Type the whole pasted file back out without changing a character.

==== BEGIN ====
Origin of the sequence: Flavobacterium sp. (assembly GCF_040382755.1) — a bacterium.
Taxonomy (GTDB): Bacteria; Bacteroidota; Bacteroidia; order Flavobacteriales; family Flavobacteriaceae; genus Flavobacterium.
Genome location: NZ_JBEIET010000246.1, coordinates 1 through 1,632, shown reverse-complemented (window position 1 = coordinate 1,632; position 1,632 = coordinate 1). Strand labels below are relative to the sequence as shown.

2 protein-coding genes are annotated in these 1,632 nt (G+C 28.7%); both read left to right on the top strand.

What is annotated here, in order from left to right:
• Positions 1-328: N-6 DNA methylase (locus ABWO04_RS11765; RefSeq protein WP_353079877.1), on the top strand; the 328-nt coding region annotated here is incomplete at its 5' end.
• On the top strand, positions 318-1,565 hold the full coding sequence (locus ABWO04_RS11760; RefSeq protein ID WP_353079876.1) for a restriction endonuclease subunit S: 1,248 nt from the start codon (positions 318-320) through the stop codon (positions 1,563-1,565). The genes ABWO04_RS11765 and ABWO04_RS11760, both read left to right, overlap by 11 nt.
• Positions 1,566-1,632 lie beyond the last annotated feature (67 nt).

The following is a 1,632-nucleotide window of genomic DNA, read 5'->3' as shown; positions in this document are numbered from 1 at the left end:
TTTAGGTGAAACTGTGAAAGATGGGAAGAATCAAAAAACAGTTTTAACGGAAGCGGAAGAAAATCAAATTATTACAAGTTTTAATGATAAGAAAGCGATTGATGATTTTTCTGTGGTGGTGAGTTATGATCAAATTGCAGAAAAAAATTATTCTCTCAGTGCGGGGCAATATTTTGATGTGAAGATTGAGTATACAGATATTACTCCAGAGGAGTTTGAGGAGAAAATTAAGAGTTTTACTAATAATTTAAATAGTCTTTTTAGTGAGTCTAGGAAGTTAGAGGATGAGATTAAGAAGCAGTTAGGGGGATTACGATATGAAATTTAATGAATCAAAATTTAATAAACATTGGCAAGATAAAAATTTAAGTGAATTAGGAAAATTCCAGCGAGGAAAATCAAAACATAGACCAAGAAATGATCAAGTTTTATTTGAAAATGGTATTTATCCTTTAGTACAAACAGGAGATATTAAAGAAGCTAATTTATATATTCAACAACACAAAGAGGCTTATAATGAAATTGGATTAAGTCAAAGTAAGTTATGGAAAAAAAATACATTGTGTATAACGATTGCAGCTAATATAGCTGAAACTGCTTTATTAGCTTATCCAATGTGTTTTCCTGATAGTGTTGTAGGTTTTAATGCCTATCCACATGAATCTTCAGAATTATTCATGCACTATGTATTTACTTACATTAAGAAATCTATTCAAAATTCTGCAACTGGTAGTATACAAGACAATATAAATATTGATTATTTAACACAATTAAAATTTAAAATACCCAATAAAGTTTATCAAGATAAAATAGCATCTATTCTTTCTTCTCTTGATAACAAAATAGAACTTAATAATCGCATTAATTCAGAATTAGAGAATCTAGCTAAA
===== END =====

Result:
Origin of the sequence: Flavobacterium sp. (assembly GCF_040382755.1) — a bacterium.
Taxonomy (GTDB): Bacteria; Bacteroidota; Bacteroidia; order Flavobacteriales; family Flavobacteriaceae; genus Flavobacterium.
Genome location: NZ_JBEIET010000246.1, coordinates 1 through 1,632, shown reverse-complemented (window position 1 = coordinate 1,632; position 1,632 = coordinate 1). Strand labels below are relative to the sequence as shown.

2 protein-coding genes are annotated in these 1,632 nt (G+C 28.7%); both read left to right on the top strand.

What is annotated here, in order from left to right:
• Positions 1-328: N-6 DNA methylase (locus ABWO04_RS11765; RefSeq protein WP_353079877.1), on the top strand; the 328-nt coding region annotated here is incomplete at its 5' end.
• On the top strand, positions 318-1,565 hold the full coding sequence (locus ABWO04_RS11760; RefSeq protein ID WP_353079876.1) for a restriction endonuclease subunit S: 1,248 nt from the start codon (positions 318-320) through the stop codon (positions 1,563-1,565). The genes ABWO04_RS11765 and ABWO04_RS11760, both read left to right, overlap by 11 nt.
• Positions 1,566-1,632 lie beyond the last annotated feature (67 nt).

The following is a 1,632-nucleotide window of genomic DNA, read 5'->3' as shown; positions in this document are numbered from 1 at the left end:
TTTAGGTGAAACTGTGAAAGATGGGAAGAATCAAAAAACAGTTTTAACGGAAGCGGAAGAAAATCAAATTATTACAAGTTTTAATGATAAGAAAGCGATTGATGATTTTTCTGTGGTGGTGAGTTATGATCAAATTGCAGAAAAAAATTATTCTCTCAGTGCGGGGCAATATTTTGATGTGAAGATTGAGTATACAGATATTACTCCAGAGGAGTTTGAGGAGAAAATTAAGAGTTTTACTAATAATTTAAATAGTCTTTTTAGTGAGTCTAGGAAGTTAGAGGATGAGATTAAGAAGCAGTTAGGGGGATTACGATATGAAATTTAATGAATCAAAATTTAATAAACATTGGCAAGATAAAAATTTAAGTGAATTAGGAAAATTCCAGCGAGGAAAATCAAAACATAGACCAAGAAATGATCAAGTTTTATTTGAAAATGGTATTTATCCTTTAGTACAAACAGGAGATATTAAAGAAGCTAATTTATATATTCAACAACACAAAGAGGCTTATAATGAAATTGGATTAAGTCAAAGTAAGTTATGGAAAAAAAATACATTGTGTATAACGATTGCAGCTAATATAGCTGAAACTGCTTTATTAGCTTATCCAATGTGTTTTCCTGATAGTGTTGTAGGTTTTAATGCCTATCCACATGAATCTTCAGAATTATTCATGCACTATGTATTTACTTACATTAAGAAATCTATTCAAAATTCTGCAACTGGTAGTATACAAGACAATATAAATATTGATTATTTAACACAATTAAAATTTAAAATACCCAATAAAGTTTATCAAGATAAAATAGCATCTATTCTTTCTTCTCTTGATAACAAAATAGAACTTAATAATCGCATTAATTCAGAATTAGAGAATCTAGCTAAA